Mr. Li says it's only a matter of time before the big producers, which make about 40 per cent of China's stainless steel, turn to NPI. "They sell their products in the higher end of the market so they can afford refined nickel, right now," he says during an interview in his spacious office in Xuzhou. He predicts that within two years the SOEs will diversity their sources of supply. If so, that will take another big bite out of global demand for refined nickel.
The question is whether NPI will become more than a Chinese phenomenon. Because of steep duties, it's not economical for Chinese NPI producers to export their product to stainless steel producers outside of China. However, Jiangsu Mingzhu is planning to build an NPI plant in the Philippines; it is also looking at constructing another offshore plant in Indonesia.
Jim Lennon, an analyst with Macquarie Group based in London, isn't ready to write off the traditional nickel industry just yet. He points out that NPI requires not only cheap nickel ore, but also coking coal and inexpensive electricity – a combination that is hard to find outside of China. Still, Mr. Lennon expects that NPI production in China could reach 200,000 tonnes of nickel this year, or about a third of Chinese demand.
What could stop China's NPI boom? One threat is growing environmental concerns. China has already moved to shut scores of high-polluting coal plants and could set its sights on smelters used to produce NPI. As well, if China allows its currency to appreciate, NPI producers could feel the pinch.
But Mr. Li, the young chief of Jiangsui Mingzhu, doesn't seem to be worried. With five plants in China, Jiangsu is now the country's second-largest NPI producer. Mr. Li plans to take his company public on the Hong Kong Stock Exchange within the next two years. He has plenty of reason to grin – and Sudbury has plenty of reason to worry.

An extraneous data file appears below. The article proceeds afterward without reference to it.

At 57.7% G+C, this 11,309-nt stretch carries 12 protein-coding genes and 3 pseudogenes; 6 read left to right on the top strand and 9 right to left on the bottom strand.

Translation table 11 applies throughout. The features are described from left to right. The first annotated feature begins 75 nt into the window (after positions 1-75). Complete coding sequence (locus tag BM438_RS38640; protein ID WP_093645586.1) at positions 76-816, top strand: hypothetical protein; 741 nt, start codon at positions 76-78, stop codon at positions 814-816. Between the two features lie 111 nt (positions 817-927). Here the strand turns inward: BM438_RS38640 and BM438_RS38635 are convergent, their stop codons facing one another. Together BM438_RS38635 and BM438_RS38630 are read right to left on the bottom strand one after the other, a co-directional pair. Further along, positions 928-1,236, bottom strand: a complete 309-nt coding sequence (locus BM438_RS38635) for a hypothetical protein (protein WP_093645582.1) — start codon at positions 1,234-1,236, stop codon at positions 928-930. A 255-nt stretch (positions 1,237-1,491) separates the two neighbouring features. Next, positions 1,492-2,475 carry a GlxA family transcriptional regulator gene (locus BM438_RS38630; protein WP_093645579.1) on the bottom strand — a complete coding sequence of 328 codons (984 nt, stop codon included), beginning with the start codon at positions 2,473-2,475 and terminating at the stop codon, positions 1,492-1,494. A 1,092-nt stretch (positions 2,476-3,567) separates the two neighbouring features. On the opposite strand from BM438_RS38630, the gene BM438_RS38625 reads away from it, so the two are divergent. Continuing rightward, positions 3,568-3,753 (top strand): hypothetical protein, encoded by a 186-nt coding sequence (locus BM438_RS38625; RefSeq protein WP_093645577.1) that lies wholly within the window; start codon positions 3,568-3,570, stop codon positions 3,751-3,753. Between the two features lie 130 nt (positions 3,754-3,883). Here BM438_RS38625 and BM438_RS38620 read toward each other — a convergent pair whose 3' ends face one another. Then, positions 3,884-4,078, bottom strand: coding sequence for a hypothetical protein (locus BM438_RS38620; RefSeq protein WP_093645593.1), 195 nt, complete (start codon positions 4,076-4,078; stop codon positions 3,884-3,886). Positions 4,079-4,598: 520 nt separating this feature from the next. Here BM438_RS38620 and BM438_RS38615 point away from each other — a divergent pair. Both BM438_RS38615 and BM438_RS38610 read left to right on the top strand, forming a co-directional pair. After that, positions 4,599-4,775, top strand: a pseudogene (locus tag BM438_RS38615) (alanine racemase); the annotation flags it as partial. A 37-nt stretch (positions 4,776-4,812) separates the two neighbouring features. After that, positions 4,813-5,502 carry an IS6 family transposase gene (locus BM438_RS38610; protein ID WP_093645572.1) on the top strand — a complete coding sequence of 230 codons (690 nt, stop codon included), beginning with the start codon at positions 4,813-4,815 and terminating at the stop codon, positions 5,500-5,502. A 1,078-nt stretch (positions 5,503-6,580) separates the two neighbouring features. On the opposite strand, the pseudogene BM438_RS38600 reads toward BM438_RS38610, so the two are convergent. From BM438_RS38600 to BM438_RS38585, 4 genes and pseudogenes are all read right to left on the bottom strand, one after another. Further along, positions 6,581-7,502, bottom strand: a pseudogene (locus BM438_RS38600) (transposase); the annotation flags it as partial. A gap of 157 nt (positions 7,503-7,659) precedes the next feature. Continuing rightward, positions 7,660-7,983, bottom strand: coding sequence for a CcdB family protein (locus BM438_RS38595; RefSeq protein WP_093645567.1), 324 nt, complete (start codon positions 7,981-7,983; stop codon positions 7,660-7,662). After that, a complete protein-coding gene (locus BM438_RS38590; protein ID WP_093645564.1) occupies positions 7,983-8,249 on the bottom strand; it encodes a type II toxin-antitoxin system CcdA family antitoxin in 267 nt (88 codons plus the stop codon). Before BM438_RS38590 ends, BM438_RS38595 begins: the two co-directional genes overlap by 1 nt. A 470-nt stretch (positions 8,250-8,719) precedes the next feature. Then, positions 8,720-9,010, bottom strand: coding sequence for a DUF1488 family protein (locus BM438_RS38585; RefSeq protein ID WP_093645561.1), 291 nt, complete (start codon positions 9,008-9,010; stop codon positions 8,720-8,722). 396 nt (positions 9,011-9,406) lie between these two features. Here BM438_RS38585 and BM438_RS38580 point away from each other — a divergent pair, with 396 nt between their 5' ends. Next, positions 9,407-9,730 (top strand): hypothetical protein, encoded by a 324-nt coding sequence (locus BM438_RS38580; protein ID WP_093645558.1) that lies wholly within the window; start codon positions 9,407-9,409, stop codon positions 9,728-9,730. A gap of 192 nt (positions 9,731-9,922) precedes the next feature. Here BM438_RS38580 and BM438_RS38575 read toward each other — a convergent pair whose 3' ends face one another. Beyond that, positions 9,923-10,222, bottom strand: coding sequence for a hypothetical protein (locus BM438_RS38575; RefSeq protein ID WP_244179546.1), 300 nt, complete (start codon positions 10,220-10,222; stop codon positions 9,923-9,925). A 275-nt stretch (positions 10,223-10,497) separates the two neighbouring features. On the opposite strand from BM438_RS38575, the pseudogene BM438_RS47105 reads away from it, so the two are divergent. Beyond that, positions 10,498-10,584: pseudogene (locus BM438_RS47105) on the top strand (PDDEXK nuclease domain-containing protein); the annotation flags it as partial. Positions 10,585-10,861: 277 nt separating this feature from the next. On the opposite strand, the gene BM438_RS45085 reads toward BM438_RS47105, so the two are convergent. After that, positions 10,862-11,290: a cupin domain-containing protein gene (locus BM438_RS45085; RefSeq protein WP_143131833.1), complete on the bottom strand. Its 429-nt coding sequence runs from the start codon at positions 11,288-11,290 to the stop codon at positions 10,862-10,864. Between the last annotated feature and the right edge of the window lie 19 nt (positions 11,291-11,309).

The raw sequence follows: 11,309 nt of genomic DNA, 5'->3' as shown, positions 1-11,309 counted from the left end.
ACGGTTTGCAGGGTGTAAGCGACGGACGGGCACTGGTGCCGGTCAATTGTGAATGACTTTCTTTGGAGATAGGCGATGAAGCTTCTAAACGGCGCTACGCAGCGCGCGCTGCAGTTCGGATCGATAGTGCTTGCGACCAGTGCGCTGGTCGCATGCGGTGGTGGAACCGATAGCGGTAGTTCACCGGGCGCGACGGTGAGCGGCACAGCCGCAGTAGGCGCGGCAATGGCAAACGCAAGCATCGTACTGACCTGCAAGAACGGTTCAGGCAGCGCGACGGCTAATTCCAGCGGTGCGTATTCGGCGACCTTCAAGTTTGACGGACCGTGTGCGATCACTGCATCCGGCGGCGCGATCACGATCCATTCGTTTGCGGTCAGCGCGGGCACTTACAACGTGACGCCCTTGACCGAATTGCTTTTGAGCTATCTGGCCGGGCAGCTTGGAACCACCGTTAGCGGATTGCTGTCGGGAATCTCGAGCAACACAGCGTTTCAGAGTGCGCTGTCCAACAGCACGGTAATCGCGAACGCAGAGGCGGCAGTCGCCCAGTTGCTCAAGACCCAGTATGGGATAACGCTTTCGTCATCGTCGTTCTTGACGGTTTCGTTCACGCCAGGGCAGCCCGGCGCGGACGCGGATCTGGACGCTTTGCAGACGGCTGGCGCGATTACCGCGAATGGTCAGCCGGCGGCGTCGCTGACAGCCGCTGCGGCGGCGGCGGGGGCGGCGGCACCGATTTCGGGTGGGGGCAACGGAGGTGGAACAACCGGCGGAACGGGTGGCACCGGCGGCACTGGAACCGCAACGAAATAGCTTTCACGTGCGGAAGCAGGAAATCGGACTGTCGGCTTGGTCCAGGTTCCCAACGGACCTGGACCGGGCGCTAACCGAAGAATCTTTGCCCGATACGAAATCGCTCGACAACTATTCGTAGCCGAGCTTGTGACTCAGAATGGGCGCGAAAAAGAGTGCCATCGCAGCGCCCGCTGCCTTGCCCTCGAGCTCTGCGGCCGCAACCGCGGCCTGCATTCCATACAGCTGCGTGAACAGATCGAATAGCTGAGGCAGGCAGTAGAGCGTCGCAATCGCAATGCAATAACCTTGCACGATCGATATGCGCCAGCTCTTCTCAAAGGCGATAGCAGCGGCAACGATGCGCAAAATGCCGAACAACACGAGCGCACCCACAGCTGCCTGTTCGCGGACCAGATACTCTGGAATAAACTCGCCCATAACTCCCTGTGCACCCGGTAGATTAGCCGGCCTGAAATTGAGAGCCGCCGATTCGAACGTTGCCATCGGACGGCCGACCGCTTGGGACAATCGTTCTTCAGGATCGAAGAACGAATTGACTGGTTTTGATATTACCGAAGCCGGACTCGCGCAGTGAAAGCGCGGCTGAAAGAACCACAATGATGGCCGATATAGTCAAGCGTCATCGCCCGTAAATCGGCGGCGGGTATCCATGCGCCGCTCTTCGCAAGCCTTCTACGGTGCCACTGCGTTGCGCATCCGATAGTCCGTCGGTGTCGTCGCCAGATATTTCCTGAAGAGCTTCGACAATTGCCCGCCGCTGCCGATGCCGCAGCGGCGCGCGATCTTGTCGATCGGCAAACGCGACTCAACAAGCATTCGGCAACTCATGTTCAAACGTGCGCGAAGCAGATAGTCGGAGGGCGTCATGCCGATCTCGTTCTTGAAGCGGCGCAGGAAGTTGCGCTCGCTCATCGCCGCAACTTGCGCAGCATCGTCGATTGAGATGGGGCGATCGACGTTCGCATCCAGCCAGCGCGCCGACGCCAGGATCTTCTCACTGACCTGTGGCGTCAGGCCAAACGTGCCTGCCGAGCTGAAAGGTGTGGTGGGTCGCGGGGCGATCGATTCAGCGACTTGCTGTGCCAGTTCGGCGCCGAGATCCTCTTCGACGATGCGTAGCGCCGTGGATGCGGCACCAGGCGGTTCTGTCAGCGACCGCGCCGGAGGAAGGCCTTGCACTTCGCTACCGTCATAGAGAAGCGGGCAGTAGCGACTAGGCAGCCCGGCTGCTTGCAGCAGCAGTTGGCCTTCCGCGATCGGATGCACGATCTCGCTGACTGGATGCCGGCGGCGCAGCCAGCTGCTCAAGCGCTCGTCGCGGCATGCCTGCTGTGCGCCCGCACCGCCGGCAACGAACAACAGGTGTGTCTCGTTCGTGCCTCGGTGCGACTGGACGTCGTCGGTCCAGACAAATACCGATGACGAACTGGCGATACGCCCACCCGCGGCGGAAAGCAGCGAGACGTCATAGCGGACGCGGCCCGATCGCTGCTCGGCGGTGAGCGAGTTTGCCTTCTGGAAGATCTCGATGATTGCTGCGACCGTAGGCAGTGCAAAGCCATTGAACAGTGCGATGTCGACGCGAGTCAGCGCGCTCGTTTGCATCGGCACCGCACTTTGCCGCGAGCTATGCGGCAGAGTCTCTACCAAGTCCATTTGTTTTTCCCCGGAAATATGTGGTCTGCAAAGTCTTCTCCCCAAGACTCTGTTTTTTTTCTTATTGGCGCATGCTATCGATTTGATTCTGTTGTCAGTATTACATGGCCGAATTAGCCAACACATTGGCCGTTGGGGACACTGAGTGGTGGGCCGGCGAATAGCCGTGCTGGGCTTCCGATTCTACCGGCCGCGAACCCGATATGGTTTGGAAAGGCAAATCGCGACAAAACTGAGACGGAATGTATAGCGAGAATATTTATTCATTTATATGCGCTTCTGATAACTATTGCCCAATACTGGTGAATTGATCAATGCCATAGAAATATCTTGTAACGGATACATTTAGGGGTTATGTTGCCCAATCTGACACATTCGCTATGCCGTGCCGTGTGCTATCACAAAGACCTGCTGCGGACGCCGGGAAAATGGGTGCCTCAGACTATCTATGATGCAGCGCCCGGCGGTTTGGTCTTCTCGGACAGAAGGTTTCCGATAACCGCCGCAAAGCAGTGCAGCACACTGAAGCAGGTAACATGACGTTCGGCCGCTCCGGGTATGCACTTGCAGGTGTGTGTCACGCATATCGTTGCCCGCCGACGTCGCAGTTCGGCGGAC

Everything you ever wanted to know about nickel pig iron but were afraid to ask
What is it?
Nickel pig iron (NPI) is a material produced in China that is used as a substitute for traditional refined nickel in the production of stainless steel. Nickel is the key ingredient that makes stainless steel shiny and corrosion resistant.
Is it new?
Yes. NPI was first made in China in 2005 and only produced in large quantities beginning in 2007.
How is it made?
The key ingredient in NPI is low-grade ore, usually imported from Indonesia or the Philippines. The ore, which generally contains less than 2 per cent nickel, is unsuitable for traditional nickel production. NPI manufacturers mix the ore with coking coal and aggregate or gravel, then transfer it to a furnace, which smelts it. NPI producers originally used blast furnaces powered by coal, but a new generation of producers rely upon electric furnaces, which produce NPI with a higher nickel content.
What does NPI consist of?
NPI consists of 4 to 15 per cent nickel. The rest of the material is pig iron – an important advantage since iron is also needed to produce stainless steel.
How is this different from traditional nickel from Sudbury?
Traditional nickel begins with higher-grade ore, with a nickel content typically above 2 per cent. The ore is crushed and smelted to remove many impurities. The smelted material goes to a refinery where it is processed into pure nickel.
Is NPI cheaper to produce than refined nickel?
It depends upon how you do your accounting. Innovation and improved technologies have reduced the cost to between $7 (U.S.) and $8 a pound of nickel. In comparison, the cost of producing a nickel in Sudbury is thought to be about $5 a pound. However, the cost of building a traditional nickel mine, smelter and refinery are massive compared to the cost of building an NPI factory.
Why do Chinese stainless steel producers use NPI?
For two reasons. One, they can often buy the nickel content in NPI for slightly less than buying the equivalent amount of pure nickel. Two, they get the pig iron in NPI – which they need to produce stainless steel anyway – for free.
Why is NPI used only by Chinese stainless steel producers?
China levies a steep export duty on NPI that makes it cost prohibitive to ship the product outside of the country. To avoid the duty, some Chinese companies are planning to build NPI plants in the Philippines or Indonesia.